Facebook Gold Rush Continued...Graphing Social Patterns - the Business and Technology of Facebook
If you don't yet have a Facebook app representing your business, you should get one before the white noise of millions of Facebook apps drowns yours out.
This week in San Jose at the Holiday Inn Monday and Tuesday is the Graphing Social Patterns - The Business and Technology of Facebook conference. The focus is on developing apps for the Facebook platform.
What is not yet clear is how some types of businesses will make money through Facebook. What is clear is that being among the first Facebook apps is important and that the "build it and they (revenues) will come" approach is the best one because the cost of building Facebook apps is not that great. Rising above the noise is very important.
Being among the first Facebook apps means that you can take advantage of the viral opportunities that Facebook provides because of the distribution channel through people's relationships with other users.
"Social" platforms in this context are better represented by the term "relationship" platform because of the mixture of personal and business networks that get mixed into people's Facebook contacts. For example, I accept any "friend request" because of the very public nature of my work. But others are very strict about such requests and limit their Facebook contacts.
However, increasingly Facebook is becoming a very mixed "social" platform as many people mix family, friends and business contacts. But it should become fairly easy for users to segment their relationships as new apps come along.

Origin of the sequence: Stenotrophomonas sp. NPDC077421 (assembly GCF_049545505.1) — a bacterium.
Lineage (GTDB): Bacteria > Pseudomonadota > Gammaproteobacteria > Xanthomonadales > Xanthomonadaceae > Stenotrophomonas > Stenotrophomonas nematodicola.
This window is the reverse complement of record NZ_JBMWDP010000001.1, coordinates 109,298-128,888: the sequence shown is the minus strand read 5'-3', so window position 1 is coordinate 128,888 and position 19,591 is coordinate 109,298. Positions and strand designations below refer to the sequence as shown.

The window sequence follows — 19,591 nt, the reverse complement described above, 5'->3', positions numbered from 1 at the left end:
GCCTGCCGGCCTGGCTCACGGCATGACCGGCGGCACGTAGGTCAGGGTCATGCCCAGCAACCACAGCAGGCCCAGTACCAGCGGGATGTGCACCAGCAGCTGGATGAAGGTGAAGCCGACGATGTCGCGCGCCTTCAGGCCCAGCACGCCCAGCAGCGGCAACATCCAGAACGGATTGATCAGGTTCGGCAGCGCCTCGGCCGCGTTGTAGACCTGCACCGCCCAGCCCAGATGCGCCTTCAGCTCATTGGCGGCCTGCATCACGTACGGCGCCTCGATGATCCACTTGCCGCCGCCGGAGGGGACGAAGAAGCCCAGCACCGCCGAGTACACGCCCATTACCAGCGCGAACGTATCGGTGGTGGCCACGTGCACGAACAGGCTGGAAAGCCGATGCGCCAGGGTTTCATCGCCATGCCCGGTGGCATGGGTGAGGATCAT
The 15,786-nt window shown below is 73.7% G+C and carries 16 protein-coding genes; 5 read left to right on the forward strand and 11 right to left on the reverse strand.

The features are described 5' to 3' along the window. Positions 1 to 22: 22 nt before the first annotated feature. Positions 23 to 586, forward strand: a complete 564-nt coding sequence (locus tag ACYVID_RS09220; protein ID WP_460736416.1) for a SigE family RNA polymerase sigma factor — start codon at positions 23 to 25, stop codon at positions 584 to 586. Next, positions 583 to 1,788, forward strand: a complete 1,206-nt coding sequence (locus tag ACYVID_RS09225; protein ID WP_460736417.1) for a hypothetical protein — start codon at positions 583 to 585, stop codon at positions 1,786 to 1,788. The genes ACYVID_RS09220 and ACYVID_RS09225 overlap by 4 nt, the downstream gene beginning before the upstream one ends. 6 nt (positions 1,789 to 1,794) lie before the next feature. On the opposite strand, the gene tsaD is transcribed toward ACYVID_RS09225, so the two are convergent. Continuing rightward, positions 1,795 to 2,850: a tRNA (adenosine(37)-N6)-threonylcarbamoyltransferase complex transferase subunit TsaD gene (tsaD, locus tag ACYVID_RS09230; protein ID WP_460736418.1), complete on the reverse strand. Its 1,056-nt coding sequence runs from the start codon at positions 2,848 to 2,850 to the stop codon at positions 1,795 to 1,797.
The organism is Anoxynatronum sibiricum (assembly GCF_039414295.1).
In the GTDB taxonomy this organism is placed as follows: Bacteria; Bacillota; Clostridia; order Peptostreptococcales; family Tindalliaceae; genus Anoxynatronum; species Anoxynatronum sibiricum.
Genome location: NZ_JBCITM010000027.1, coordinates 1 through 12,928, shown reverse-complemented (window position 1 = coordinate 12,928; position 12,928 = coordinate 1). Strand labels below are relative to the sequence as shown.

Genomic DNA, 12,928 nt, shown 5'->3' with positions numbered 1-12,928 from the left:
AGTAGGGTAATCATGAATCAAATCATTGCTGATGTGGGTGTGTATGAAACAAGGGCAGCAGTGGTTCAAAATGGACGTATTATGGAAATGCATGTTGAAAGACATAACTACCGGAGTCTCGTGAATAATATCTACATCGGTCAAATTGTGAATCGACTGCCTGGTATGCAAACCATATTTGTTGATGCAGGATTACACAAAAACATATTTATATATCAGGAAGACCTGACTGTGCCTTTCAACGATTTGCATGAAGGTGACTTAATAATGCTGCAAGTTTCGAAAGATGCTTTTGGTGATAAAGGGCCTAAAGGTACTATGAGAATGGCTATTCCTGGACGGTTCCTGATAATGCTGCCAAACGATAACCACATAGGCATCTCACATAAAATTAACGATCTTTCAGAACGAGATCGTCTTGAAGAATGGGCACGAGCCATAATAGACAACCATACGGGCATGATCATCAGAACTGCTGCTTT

The Unified Super-Social Graph?
Currently, Facebook seems to be emerging as the top dog social network, also called a "social graph." Reid Hoffman, founder of LinkedIn, said at the Graphing Social Patterns conference,"It is likely that there will be many social graphs, family, religeon, business. I'm not a big believer in just one social graph. It is very unlikely."
However, Mr Hoffman's scenario doesn't preclude one host of many social graphs, which Facebook is currently well positioned to provide.
Mr Hoffman said the challenges of social apps is to find something that is sustainable and can stay ahead of "me too" type applications.
He added that the economics of the Facebook platform are not yet clear but could become clearer as the platform evolves. He points out that there will be massive competition:
-Someone will try to give away anything you charge for.
-At least 3 people will copy anything that works.
-Competition will come from companies and individuals.
-Newness is extremely important and a challenge for developers.
If Mr Hoffman is right, that doesn't bode well for the economics of the Facebook platform.
Check back for more reports from the conference plus video is also coming via TechOne.
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